Unless you have been living in isolation on a deserted island, you are aware of the recent coronavirus situation. In order to avoid contaminating large numbers of people, many businesses have closed, and many individuals are remaining at home rather than venturing outside.
This blog post will discuss the effects of coronavirus on our legal system. The first change relates to eviction actions. Our firm is rare in that it represents both landlords and tenants in Court. On March 15, 2020, the Chief Administrative Judge for the State of New York Unified Court System issued a Memorandum in which it was stated that effective March 16, all eviction proceedings and pending eviction orders shall be suspended statewide until further notice.
This means that landlords will be unable to commence new proceedings against defaulting tenants. Most courts have closed due to the health crisis, including lower level Courts which generally handle evictions in New York State, such as City Courts and Town and Village Courts. Since these Courts are closed until further notice, there are no Court Clerks or other officials which whom to file a new eviction petition. Nor are Courts open to assign return dates for such petitions, or hold hearings for eviction matters.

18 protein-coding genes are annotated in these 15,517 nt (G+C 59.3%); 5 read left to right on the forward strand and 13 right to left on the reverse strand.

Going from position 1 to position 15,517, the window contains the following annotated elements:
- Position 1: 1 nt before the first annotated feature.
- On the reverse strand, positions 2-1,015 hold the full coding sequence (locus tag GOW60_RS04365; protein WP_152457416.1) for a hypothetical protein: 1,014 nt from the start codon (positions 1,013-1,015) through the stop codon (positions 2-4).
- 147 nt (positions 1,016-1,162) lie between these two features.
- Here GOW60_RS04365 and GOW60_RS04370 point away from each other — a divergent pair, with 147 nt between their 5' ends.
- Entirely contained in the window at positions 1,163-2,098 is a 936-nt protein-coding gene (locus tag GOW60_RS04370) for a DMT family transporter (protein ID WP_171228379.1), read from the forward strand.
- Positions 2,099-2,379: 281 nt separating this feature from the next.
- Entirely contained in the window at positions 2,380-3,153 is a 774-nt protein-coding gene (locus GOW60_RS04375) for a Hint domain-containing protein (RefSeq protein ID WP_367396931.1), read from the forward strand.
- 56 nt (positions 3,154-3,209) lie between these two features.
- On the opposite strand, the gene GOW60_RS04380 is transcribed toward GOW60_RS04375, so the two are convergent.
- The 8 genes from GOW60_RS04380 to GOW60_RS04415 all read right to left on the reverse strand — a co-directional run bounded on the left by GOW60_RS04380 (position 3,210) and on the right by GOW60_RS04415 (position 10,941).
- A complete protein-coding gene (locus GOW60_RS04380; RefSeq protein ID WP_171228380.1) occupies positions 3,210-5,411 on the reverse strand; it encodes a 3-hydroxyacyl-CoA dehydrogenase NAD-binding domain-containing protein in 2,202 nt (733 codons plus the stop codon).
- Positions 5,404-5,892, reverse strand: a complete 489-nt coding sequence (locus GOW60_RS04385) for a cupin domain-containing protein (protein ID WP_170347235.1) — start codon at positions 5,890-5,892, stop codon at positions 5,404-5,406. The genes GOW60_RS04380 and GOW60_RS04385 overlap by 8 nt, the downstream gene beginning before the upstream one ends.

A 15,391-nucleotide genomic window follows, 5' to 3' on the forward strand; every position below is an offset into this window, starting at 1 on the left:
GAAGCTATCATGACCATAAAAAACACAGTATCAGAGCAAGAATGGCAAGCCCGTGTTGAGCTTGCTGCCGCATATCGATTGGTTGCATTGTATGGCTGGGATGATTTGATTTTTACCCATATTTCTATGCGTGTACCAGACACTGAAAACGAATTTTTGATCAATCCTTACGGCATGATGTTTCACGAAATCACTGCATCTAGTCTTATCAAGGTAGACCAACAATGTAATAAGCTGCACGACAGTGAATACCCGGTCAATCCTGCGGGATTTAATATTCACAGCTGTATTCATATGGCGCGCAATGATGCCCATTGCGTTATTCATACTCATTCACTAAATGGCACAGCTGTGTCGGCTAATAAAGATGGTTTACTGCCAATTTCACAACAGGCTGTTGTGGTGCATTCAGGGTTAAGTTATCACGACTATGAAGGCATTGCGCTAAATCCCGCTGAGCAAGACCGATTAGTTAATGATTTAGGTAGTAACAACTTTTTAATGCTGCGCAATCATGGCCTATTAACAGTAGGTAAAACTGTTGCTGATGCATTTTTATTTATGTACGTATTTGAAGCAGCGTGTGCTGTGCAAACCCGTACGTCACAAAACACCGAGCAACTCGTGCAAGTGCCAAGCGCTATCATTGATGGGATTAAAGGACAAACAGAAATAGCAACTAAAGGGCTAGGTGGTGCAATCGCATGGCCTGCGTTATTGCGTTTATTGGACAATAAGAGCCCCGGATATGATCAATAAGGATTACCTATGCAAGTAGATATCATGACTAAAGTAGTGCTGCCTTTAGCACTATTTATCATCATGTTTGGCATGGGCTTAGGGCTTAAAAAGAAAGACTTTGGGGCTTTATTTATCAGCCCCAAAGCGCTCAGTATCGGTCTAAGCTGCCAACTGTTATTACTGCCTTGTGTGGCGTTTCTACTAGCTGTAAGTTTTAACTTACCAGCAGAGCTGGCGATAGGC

A recent decision in a case in upstate New York discusses issues relating to the denial of an application for a foreclosure judgment. In a foreclosure case, the plaintiff, who is usually a bank or other lending institution, must apply to the Court for a judgment. Often, after the case has first been referred to the settlement conference part, and then, in Westchester County, assigned to the Mandatory Appearance Part, the plaintiff will move for summary judgment.
In a summary judgment action, the moving party argues to the Court that there are no issues of fact which would require a trial. This may occur in several situations. The first is when the defendant fails to file an Answer to the foreclosure Complaint. If the defendant’s time to answer has expired, then the plaintiff may move for a judgment of foreclosure and sale on default. However, the plaintiff must show to the Court that it has met the elements of proof to obtain a foreclosure judgment.